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Giannis Antetokounmpo and the moving goalposts of greatness

Giannis Antetokounmpo has been relentlessly and consistently great through three MVP-caliber seasons. But the standards just keep increasing.

When Nikola Jokić was named NBA MVP this week, he made all kinds of history. The first Serbian to win the award; the lowest-drafted player to do so (41st in 2014) and the first center since Shaquille O’Neal in 2000. Jokić also made another kind of history. For the first time in league history, five consecutive MVPs have never won a title: Jokić, Russell Westbrook, James Harden, and two-time winner Giannis Antetokounmpo. Perhaps no player more than Antetokounmpo invites inquiry into how perceptions of the game’s ultimate team ambition and its highest individual honor have evolved.

Even by MVP standards, Jokić’s numbers were incredible: 28 points, 11 rebounds, 6 assists, 2.5 stocks and nearly 10 free throw attempts a game. Those are kind of impossible numbers to beat, right? Except they’re not, because those were Antetokounmpo’s numbers this season, and the season before that, and the season before that. He led Milwaukee to 46 wins and the third seed in the East; Jokić’s Denver Nuggets won 47 and were third in the West. Jokić is an unimpeachably deserving MVP. The fact that he won out over Antetokounmpo is not scandalous. The fact that he got 91 first-place votes and Antetokounmpo just one deserves a raised eyebrow and a huh?

Nature is nothing if not symmetrical. Antetokounmpo’s lower vote totals are, in part, the result of the same bias that helped him win his first MVP in 2019. That season Harden was the defending MVP and played even better than when he’d won the award. But voters, like lovers, spend more time than they’ll ever admit fantasizing about someone new. Harden’s brilliance didn’t dim any; it simply couldn’t help but start to feel familiar. Rote. Another Friday night run-through at the Lomax’s. Back then, Antetokounmpo was the greener grass. Now Jokić is.

How do weigh things like stats, MVP Awards and rings when measuring the greatness of a player like Giannis?

Is this run of title-less MVPs a sign that society, or at least NBA writers, have matured beyond conflating rings with personal value? If you’ve ever met society, you know that’s a no. Our most widely accepted metric for determining how great a player is is counting their championships — something won by a group, an absurd, absurdly pervasive illogic. To put it another way: consider Scottie Pippen and Larry Bird.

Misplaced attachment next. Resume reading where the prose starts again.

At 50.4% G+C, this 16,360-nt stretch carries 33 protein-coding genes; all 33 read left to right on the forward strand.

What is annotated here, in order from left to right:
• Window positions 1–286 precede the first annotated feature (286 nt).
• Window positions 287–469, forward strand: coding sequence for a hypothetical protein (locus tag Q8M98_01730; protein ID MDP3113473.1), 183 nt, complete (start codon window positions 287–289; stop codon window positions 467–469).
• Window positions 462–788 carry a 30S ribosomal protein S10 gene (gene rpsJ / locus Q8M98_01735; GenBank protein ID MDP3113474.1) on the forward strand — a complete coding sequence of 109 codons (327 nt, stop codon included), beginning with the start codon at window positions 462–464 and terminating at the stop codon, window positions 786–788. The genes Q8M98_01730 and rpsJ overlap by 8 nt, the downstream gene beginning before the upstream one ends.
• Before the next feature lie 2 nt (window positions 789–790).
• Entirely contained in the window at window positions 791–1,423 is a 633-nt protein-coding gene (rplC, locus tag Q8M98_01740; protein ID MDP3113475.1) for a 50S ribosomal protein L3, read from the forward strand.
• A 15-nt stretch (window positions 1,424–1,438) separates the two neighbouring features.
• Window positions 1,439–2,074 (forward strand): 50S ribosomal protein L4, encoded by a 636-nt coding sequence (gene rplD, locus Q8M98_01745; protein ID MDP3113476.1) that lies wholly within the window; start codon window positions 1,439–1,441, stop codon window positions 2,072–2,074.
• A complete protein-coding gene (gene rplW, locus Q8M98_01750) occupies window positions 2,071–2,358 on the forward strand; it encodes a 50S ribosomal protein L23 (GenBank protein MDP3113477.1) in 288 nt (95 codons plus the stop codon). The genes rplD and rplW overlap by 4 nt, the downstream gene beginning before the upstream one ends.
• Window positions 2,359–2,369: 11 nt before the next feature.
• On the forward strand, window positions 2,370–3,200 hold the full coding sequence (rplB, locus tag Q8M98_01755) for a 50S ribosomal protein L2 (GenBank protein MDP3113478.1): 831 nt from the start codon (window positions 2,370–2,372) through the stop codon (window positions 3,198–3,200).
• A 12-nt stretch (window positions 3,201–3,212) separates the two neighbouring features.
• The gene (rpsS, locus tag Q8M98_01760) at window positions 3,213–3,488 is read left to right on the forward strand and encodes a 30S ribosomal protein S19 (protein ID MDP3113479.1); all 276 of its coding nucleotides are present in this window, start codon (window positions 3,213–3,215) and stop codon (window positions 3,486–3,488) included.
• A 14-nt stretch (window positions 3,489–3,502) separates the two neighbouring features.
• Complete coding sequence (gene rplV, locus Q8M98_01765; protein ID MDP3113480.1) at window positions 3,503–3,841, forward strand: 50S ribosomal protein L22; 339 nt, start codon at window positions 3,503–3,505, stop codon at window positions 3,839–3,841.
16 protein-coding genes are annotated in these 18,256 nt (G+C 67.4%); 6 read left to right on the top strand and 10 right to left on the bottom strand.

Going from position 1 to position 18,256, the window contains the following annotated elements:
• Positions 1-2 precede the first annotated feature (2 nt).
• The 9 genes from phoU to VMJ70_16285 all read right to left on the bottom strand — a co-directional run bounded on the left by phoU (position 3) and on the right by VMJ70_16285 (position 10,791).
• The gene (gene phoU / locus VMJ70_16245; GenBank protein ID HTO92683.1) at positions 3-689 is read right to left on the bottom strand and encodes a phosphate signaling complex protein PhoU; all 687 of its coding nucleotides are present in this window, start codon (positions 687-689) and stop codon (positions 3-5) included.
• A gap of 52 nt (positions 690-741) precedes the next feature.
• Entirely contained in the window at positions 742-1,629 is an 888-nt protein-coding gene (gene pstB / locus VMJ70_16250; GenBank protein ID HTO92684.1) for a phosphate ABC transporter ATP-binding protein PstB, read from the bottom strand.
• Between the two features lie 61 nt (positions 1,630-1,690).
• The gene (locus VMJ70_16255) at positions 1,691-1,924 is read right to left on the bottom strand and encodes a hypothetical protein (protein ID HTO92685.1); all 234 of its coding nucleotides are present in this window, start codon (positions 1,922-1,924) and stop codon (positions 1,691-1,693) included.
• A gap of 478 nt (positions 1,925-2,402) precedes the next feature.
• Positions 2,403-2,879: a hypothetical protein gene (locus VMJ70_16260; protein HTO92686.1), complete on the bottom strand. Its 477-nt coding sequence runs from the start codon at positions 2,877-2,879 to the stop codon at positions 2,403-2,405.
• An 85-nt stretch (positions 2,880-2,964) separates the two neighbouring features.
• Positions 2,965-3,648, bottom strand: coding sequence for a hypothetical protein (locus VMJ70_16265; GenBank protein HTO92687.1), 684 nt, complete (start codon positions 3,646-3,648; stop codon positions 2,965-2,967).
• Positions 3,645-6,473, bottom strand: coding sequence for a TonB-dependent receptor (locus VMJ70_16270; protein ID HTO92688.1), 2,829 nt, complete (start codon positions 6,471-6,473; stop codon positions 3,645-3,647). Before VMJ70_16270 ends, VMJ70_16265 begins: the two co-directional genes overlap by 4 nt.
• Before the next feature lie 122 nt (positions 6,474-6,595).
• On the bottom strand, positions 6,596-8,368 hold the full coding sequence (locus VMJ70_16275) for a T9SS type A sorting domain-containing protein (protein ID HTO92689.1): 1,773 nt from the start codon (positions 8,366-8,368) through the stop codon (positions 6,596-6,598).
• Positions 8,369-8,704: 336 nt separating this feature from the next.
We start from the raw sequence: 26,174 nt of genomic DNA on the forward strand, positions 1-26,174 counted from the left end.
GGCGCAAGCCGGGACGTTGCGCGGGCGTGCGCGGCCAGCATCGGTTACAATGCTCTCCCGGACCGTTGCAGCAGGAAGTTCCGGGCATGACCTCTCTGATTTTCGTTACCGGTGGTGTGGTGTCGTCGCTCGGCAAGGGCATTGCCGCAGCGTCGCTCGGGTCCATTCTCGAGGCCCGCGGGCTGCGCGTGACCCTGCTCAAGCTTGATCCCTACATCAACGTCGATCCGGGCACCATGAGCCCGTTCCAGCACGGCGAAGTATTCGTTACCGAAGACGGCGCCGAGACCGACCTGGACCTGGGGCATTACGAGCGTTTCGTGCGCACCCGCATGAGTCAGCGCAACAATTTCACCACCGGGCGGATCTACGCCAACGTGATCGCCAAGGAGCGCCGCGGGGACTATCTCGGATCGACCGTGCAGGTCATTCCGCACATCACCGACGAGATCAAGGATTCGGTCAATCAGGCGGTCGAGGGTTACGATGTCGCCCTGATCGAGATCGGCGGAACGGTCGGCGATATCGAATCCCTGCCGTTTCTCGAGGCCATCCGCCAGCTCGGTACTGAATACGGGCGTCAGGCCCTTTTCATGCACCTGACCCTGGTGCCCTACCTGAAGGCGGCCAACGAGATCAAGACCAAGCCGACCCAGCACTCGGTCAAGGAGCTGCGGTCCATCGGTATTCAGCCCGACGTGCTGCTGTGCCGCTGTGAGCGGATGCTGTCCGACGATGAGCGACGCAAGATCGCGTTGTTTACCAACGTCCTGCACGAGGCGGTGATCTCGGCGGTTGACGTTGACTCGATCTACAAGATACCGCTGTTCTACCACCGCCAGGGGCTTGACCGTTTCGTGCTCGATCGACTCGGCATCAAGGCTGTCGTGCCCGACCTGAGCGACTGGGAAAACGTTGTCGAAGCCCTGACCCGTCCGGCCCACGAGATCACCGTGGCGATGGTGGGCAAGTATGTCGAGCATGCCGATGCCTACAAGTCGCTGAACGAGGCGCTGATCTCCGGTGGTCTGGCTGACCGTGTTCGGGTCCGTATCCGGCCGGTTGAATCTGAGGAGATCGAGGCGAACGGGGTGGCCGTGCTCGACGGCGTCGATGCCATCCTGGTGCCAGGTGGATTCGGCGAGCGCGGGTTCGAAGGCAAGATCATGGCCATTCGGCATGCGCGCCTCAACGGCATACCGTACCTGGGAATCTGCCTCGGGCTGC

A total of 4,374 players have appeared in an NBA game. Pippen and Bird are two of the all-time greats, but no one would seriously suggest Pippen was better, including Pippen. Let’s say he’s a top-50 player all-time and Bird’s top-10. That seems like an enormous gap…until you consider that Pippen would rank higher than 98.9 percent of all players, ever, with Bird above 99.8 percent. That’s not even a one percent difference between two players where there’s unanimity as far as superiority.

When dealing with players whose stories are still being written, whose legends are not yet defined, the postseason is the paper of record. Antetokounmpo’s Game 3 effort against the Nets is now fixed in time. It’s history. How it’s read can still fluctuate wildly, depending on how the rest of the series goes.

The box score says 33 points and 14 rebounds and a W, all of which sound like credits to Antetokounmpo’s account. He made a 3-pointer early in the fourth to give the Milwaukee Bucks a little breathing room as the Nets kept cresting. Three minutes later his pull-up jumper broke a 76-all tie; he and Khris Middleton were the entire offense. Over and over the Bucks’ late-game approach was Neandertal; they brought a blunt object to a knife fight. Antetokounmpo would gather himself and his dribble just behind the arc, then drive at Blake Griffin, usually, and either spin left or spin right or fade one way or the other or sometimes just try to up and power his way through the Nets. Sometimes he succeeded.

Sometimes he didn’t. Antetokounmpo was just 1-of-8 shooting 3s and 4-of-9 at the free-throw line. The Bucks missed 15 of their first 18 shots in the fourth and he was hardly an innocent bystander to the atrocities. In the last minute of the game, he drove to the basket and lost the ball out of bounds, going down hard and looking like his team’s fortunes had, too. But teams win games, not players.

Jrue Holiday’s spinning lay-up with 11 seconds left provided the game-winning points. Middleton’s free throws provided the final margin. Brook Lopez and P.J. Tucker couldn’t hit from anywhere but gave Milwaukee a big lift on the defensive end, at least when Mike Budenholzer wasn’t having Lopez fall back into drop coverage as Kevin Durant took one uncontested jumper after another. Something to remember when considering the flaws in thinking that a player wins or loses a game, a series, a season — sometimes the coach puts the team in an impossible situation.

So Antetokounmpo and the Bucks live to write a bit more of their story. He’s reached a rarefied air, one where putting up MVP numbers not only doesn’t guarantee a title, or a shot at one, it doesn’t even mean a top-3 MVP finish — Antetokounmpo was fourth this year. In that same universe, putting up MVP numbers in essentially a must-win playoff game wins him nothing beyond the challenge of doing it again Sunday afternoon. It’s too late for Antetokounmpo to win MVP this year. But if he keeps playing like the Bucks’ MVP, he and they could be celebrating something bigger and better come season’s end.

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